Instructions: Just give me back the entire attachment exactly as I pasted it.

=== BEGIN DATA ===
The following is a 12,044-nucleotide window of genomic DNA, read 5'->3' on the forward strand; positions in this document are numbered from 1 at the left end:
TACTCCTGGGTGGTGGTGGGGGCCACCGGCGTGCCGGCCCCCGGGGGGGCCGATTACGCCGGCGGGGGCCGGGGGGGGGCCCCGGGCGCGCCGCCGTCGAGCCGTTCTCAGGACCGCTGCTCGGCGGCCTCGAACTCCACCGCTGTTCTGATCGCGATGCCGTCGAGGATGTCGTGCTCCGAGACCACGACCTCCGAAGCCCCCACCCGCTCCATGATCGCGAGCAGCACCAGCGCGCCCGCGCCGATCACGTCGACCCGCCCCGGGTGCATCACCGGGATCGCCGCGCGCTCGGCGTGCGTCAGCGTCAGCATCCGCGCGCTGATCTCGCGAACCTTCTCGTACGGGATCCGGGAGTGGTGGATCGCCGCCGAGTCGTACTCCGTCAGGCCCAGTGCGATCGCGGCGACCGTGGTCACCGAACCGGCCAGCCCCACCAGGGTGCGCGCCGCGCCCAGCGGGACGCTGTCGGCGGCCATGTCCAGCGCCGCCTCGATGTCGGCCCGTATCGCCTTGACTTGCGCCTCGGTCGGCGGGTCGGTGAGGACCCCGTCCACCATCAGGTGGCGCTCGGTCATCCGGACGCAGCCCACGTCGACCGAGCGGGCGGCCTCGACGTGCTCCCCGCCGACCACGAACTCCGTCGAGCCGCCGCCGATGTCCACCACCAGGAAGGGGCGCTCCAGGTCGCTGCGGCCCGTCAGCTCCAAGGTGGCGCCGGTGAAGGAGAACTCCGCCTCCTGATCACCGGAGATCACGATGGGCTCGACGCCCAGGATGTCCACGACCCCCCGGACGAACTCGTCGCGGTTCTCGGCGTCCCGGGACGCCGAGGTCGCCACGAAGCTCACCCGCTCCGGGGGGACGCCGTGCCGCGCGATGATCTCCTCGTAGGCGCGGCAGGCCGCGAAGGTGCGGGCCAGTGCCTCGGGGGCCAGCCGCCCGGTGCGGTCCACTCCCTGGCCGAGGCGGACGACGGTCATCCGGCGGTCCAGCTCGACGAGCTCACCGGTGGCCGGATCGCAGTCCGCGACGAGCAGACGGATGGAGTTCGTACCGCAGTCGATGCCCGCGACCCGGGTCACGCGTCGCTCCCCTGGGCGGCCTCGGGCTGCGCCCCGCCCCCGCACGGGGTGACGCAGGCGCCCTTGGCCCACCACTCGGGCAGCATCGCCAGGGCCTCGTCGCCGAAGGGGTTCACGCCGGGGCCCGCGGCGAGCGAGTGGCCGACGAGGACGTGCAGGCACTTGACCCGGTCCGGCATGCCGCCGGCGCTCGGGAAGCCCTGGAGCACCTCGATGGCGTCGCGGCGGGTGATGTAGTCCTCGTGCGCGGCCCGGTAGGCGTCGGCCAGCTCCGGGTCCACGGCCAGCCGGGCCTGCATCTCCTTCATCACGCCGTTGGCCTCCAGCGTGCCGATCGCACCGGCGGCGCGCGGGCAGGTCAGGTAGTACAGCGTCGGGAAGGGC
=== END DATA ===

The following is a 12,044-nucleotide window of genomic DNA, read 5'->3' on the forward strand; positions in this document are numbered from 1 at the left end:
TACTCCTGGGTGGTGGTGGGGGCCACCGGCGTGCCGGCCCCCGGGGGGGCCGATTACGCCGGCGGGGGCCGGGGGGGGGCCCCGGGCGCGCCGCCGTCGAGCCGTTCTCAGGACCGCTGCTCGGCGGCCTCGAACTCCACCGCTGTTCTGATCGCGATGCCGTCGAGGATGTCGTGCTCCGAGACCACGACCTCCGAAGCCCCCACCCGCTCCATGATCGCGAGCAGCACCAGCGCGCCCGCGCCGATCACGTCGACCCGCCCCGGGTGCATCACCGGGATCGCCGCGCGCTCGGCGTGCGTCAGCGTCAGCATCCGCGCGCTGATCTCGCGAACCTTCTCGTACGGGATCCGGGAGTGGTGGATCGCCGCCGAGTCGTACTCCGTCAGGCCCAGTGCGATCGCGGCGACCGTGGTCACCGAACCGGCCAGCCCCACCAGGGTGCGCGCCGCGCCCAGCGGGACGCTGTCGGCGGCCATGTCCAGCGCCGCCTCGATGTCGGCCCGTATCGCCTTGACTTGCGCCTCGGTCGGCGGGTCGGTGAGGACCCCGTCCACCATCAGGTGGCGCTCGGTCATCCGGACGCAGCCCACGTCGACCGAGCGGGCGGCCTCGACGTGCTCCCCGCCGACCACGAACTCCGTCGAGCCGCCGCCGATGTCCACCACCAGGAAGGGGCGCTCCAGGTCGCTGCGGCCCGTCAGCTCCAAGGTGGCGCCGGTGAAGGAGAACTCCGCCTCCTGATCACCGGAGATCACGATGGGCTCGACGCCCAGGATGTCCACGACCCCCCGGACGAACTCGTCGCGGTTCTCGGCGTCCCGGGACGCCGAGGTCGCCACGAAGCTCACCCGCTCCGGGGGGACGCCGTGCCGCGCGATGATCTCCTCGTAGGCGCGGCAGGCCGCGAAGGTGCGGGCCAGTGCCTCGGGGGCCAGCCGCCCGGTGCGGTCCACTCCCTGGCCGAGGCGGACGACGGTCATCCGGCGGTCCAGCTCGACGAGCTCACCGGTGGCCGGATCGCAGTCCGCGACGAGCAGACGGATGGAGTTCGTACCGCAGTCGATGCCCGCGACCCGGGTCACGCGTCGCTCCCCTGGGCGGCCTCGGGCTGCGCCCCGCCCCCGCACGGGGTGACGCAGGCGCCCTTGGCCCACCACTCGGGCAGCATCGCCAGGGCCTCGTCGCCGAAGGGGTTCACGCCGGGGCCCGCGGCGAGCGAGTGGCCGACGAGGACGTGCAGGCACTTGACCCGGTCCGGCATGCCGCCGGCGCTCGGGAAGCCCTGGAGCACCTCGATGGCGTCGCGGCGGGTGATGTAGTCCTCGTGCGCGGCCCGGTAGGCGTCGGCCAGCTCCGGGTCCACGGCCAGCCGGGCCTGCATCTCCTTCATCACGCCGTTGGCCTCCAGCGTGCCGATCGCACCGGCGGCGCGCGGGCAGGTCAGGTAGTACAGCGTCGGGAAGGGC